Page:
Fun Fun Fun Fest 2014 Friday Interviews

Fun Fun Fun Fest 2014 Friday Interviews

Jello Biafra

Fri., 2:55pm, Black stage
Sat., 3pm, Yellow stage

"I haven't planned it yet."

So says Jello Biafra, the man forever identified as the arch, sarcastic voice of seminal San Francisco punk activists the Dead Kennedys (1978-1986). He pulls double duty at Fun Fun Fun Fest, rocking the Black stage Friday with the band that brought him back to active music-making, Guantanamo School of Medicine, then returns Saturday with trademark (out)spoken word, his staple since the DK's dissolution. Biafra, 56, says resuming the mantle of American punk's most humorous political conscience has eaten time he usually devotes to crafting one of his monologues.

"Some of it will probably be just off-the-cuff comments about whatever's going on that particular day that I might want to say something about," admits Biafra. "Then I'll probably read some of the pieces people who know the spoken word albums will be somewhat familiar with. As Penny Rimbaud of Crass put it, if there's something you feel strongly about, you need to keep hammering that point home – again and again and again."

If there's a point to the music Biafra's made recently, it's equally the potent themes tackled on 2013's White People and the Damage Done LP – celebrity news ("Hollywood Goof Disease"), criminals-turned-pop stars ("John Dillinger"), corruption ("The Brown Lipstick Parade") – and reclamation of the Dead Kennedys' sound.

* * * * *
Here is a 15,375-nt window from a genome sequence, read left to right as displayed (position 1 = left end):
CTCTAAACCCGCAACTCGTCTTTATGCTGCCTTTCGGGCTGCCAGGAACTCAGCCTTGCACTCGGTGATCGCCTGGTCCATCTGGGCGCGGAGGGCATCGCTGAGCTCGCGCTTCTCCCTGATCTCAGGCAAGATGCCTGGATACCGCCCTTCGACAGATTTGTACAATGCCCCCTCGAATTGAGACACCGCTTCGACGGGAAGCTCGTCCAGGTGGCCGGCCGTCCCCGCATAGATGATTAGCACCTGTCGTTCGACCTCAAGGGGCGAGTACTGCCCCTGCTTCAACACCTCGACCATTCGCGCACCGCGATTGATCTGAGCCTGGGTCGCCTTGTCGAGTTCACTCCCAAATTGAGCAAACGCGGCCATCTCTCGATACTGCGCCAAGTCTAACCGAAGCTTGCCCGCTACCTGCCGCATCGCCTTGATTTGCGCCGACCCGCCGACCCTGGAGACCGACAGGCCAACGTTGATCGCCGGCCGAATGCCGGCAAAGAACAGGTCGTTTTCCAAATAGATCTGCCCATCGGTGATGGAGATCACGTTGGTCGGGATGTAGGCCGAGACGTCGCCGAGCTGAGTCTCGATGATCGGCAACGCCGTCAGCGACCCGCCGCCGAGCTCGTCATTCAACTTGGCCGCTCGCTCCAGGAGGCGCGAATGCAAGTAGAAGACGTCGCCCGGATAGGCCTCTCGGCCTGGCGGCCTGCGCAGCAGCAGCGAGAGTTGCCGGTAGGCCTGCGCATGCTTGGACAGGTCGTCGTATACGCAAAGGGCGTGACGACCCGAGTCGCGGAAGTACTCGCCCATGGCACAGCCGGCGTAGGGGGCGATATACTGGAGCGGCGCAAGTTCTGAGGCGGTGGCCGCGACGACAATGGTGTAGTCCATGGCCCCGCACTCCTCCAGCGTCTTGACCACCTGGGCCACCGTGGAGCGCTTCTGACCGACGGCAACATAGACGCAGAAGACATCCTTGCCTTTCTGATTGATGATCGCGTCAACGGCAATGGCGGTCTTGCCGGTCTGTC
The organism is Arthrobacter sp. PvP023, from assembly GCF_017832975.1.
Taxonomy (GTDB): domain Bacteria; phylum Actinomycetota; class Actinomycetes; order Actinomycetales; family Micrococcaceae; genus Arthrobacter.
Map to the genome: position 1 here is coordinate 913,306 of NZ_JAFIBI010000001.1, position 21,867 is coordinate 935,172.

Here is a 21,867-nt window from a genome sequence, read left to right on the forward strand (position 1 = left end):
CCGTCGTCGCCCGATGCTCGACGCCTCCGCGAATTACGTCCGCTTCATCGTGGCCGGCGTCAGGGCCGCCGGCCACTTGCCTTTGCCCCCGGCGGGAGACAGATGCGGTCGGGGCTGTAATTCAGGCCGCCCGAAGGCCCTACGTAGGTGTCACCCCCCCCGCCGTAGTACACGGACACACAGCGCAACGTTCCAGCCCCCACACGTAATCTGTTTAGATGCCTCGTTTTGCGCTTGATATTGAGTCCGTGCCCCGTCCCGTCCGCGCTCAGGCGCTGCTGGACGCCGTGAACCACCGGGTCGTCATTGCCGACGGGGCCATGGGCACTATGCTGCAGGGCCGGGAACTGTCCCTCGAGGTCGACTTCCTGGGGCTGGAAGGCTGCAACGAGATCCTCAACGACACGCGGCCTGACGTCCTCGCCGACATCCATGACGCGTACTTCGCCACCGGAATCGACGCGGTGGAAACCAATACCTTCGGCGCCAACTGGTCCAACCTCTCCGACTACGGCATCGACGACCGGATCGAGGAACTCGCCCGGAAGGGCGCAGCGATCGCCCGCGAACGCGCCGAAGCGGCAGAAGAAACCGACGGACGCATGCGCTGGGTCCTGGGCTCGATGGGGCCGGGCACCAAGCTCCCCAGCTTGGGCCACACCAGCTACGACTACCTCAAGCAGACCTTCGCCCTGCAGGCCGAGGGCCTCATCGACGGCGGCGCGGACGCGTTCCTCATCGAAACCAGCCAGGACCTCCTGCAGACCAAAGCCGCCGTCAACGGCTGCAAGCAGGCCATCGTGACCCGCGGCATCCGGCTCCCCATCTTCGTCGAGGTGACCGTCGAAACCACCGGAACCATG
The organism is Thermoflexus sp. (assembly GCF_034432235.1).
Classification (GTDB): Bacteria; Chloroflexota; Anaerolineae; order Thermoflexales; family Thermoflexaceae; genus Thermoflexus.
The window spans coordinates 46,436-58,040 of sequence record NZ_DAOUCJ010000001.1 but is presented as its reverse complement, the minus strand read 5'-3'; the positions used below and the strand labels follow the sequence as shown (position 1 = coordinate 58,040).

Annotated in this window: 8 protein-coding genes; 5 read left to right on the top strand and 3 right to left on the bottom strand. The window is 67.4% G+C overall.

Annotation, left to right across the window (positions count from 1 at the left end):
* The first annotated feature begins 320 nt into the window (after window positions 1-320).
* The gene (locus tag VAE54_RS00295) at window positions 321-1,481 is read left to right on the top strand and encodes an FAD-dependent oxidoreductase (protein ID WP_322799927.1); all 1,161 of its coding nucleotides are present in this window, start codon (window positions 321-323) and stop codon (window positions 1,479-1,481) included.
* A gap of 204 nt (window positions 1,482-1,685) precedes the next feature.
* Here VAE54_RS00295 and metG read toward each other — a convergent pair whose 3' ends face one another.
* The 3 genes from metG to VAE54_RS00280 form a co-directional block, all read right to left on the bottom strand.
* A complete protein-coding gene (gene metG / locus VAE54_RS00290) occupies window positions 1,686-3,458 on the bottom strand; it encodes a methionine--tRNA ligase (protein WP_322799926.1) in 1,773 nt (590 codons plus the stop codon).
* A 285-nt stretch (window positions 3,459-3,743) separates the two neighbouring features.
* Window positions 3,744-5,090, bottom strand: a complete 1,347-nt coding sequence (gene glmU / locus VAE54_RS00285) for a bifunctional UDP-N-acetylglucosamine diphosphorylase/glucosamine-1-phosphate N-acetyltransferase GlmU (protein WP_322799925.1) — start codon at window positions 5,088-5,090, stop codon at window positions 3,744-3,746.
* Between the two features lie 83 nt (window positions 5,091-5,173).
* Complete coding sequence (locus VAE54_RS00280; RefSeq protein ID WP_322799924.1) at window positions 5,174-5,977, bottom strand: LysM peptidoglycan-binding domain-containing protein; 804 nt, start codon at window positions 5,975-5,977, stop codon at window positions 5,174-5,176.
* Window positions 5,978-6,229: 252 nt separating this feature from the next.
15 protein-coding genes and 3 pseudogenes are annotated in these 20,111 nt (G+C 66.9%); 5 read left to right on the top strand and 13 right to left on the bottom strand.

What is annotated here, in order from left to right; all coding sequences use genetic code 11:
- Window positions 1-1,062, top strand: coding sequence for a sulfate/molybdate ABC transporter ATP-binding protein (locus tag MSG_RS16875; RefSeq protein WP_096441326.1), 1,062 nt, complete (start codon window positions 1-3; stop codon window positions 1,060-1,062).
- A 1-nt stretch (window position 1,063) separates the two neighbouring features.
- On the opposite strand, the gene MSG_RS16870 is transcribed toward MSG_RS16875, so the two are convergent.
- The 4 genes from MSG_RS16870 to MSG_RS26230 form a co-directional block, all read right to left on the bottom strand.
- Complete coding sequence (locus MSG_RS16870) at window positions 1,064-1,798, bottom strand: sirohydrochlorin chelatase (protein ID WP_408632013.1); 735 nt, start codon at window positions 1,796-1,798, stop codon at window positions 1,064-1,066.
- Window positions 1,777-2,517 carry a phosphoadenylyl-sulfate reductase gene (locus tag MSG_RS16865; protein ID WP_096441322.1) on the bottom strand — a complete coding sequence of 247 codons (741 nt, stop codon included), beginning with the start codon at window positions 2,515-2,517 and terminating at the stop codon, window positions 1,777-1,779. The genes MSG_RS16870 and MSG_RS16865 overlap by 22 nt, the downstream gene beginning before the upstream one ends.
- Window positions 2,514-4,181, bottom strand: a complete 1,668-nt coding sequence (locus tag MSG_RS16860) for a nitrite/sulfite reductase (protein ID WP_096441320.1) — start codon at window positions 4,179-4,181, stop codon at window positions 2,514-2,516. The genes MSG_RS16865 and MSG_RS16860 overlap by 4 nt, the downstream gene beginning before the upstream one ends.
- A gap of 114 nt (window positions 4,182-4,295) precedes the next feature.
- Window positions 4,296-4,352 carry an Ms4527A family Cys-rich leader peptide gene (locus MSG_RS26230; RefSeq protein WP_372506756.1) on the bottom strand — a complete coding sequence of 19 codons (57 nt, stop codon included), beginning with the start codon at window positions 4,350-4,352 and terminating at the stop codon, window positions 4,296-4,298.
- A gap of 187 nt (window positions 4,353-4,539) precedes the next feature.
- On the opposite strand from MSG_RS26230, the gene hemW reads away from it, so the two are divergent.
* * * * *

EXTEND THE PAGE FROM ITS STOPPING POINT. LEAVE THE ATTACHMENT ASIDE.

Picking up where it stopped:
"It's what pours out of me when I write songs," he demurs, before conceding the point. "Even Buzz [Osborne] and Dale [Crover] from the Melvins told me that when I worked with them [on 2004/2005 hard-rock gems Never Breathe What You Can't See and Sieg Howdy]. As soon as they heard what I brought in, they said, 'This is the well from which most of that music springs.'"

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Jello Biafra, Fun Fun Fun Fest 2014, Dead Kennedys, Melvins

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